For some, start of school year a time of worry

Published 11:22 am Sunday, August 2, 2015

Back to school time brings a vision of children and young people dressed in new school clothes, scrubbed clean, and donning happy smiles as they pose for their mother’s first-day-of-school annual photo. Unfortunately, this is far from the picture that some families face as they prepare for what should be an exciting time.

Many families and students encounter tremendous stress this time of year. If finances are tight the idea of purchasing new school clothes and all the various supplies needed for academic and extracurricular classes may seem almost overwhelming. This time of year can be especially taxing for those families who have several children. Add to this scenario the grandparents raising grandchildren, most of whom live on a fixed income. Many are stretching their retirement and Social Security to the limits already.

In a 2009 study by Hirtzel Institute, students interviewed and compiled information on 200 grandfamilies in the Baton Rouge area resulting in a wealth of information on the plight of many families.

The study found that a grandparent’s decision to become the primary caretaker of a grandchild bears far-reaching economic consequences. The fixed retirement income they had planned on sustaining them through retirement was never intended for raising a second family. As a result many grandfamilies in the United States live in poverty, and in Louisiana it is significantly more with nearly one of every three living in poverty. Half of Louisiana’s population 50 years of age and over, representing at least 85 percent of the grandparents raising grandchildren age cohort, are living at 150 percent or below the poverty level.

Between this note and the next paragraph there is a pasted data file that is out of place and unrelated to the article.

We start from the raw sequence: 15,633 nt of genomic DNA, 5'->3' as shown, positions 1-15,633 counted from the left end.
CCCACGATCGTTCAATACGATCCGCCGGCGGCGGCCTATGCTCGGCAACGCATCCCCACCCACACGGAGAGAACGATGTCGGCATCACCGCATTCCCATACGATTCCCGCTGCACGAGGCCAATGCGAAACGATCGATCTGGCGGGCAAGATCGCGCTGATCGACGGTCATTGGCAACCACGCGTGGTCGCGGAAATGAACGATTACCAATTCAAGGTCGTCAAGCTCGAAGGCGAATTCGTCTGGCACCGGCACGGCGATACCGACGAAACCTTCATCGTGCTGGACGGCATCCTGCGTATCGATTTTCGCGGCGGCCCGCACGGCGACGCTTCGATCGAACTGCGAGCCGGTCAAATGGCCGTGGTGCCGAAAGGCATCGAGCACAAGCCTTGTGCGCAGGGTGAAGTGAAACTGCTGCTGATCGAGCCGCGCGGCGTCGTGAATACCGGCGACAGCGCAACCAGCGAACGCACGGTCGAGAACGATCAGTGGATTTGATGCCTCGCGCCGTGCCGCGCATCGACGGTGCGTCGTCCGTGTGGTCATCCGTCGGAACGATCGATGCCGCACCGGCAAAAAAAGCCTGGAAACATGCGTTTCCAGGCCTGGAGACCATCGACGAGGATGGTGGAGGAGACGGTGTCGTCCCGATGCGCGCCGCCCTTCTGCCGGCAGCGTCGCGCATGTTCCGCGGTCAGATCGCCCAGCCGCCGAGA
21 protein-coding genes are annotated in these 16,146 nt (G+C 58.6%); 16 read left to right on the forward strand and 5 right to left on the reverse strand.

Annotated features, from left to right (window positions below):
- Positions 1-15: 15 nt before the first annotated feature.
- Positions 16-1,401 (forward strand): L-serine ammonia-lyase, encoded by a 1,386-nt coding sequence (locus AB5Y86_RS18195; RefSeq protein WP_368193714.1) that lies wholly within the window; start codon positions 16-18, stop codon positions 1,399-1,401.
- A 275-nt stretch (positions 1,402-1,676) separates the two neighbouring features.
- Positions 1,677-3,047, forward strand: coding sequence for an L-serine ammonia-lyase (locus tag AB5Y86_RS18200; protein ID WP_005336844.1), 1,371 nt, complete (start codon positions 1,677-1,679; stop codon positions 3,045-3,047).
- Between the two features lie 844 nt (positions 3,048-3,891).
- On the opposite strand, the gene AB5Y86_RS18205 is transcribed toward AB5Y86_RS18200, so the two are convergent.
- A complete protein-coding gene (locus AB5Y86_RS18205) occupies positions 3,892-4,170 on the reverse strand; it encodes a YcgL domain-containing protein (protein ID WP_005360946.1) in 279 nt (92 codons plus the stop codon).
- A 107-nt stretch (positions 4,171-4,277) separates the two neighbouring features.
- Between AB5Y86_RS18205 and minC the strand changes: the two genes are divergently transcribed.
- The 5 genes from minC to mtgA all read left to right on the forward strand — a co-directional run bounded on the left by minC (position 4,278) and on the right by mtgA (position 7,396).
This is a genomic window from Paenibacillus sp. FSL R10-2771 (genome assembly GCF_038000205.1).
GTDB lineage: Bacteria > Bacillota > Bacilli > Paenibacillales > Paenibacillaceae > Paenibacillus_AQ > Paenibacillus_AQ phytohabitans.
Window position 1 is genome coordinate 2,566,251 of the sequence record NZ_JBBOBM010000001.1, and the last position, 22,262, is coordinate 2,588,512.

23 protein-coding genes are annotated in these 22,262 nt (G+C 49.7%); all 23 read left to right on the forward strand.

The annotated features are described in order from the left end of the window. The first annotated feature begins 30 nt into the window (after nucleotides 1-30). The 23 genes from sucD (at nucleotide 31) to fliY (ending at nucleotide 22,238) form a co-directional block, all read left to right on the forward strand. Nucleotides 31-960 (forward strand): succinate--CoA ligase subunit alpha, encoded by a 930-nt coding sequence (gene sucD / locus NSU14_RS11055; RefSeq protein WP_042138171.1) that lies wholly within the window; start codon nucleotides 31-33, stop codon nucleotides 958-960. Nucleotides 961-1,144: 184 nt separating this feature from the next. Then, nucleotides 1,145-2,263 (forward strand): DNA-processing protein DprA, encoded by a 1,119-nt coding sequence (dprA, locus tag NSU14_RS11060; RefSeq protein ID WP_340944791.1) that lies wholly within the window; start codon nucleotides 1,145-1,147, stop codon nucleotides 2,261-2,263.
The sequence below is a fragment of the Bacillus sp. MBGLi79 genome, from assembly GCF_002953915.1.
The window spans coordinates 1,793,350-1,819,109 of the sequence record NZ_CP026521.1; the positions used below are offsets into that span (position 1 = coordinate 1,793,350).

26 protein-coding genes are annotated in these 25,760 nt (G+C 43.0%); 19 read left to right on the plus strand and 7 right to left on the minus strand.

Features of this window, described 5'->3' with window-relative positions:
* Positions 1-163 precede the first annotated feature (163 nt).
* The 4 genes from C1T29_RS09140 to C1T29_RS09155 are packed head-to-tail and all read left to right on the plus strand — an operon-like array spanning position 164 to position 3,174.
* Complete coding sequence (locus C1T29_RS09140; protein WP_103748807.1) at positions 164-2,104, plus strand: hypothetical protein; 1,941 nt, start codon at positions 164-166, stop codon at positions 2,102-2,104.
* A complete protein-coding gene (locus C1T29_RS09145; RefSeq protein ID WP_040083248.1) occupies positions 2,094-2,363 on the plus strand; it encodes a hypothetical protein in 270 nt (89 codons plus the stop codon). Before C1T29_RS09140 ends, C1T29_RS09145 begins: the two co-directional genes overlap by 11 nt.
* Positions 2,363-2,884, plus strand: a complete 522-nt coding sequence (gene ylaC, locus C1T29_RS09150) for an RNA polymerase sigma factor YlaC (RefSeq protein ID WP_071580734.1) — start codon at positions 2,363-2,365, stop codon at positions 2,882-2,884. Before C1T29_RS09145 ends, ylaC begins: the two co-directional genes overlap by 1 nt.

Additionally, a significant number of grandfamilies are raising multiple grandchildren, causing the financial and emotional stress associated to multiply significantly. These statistics give us a slight glimpse into the plight of families who need a helping hand this time of year.

You may be thinking, “What can I do to help families and children in Bogalusa?” A 6-year-old boy in Tuscaloosa, Ala., asked himself the same question and was the organizer of a school supply drive after seeing news footage of the devastation following Hurricane Katrina. He, with the help of his parents, spoke to an attorney about using his downtown office for a drop off point.  How refreshing to hear of one so young forging a path to help others.

“Whoever is generous to the poor lends to the Lord, and He will repay him for his deed.” Proverbs 19:17 (ESV)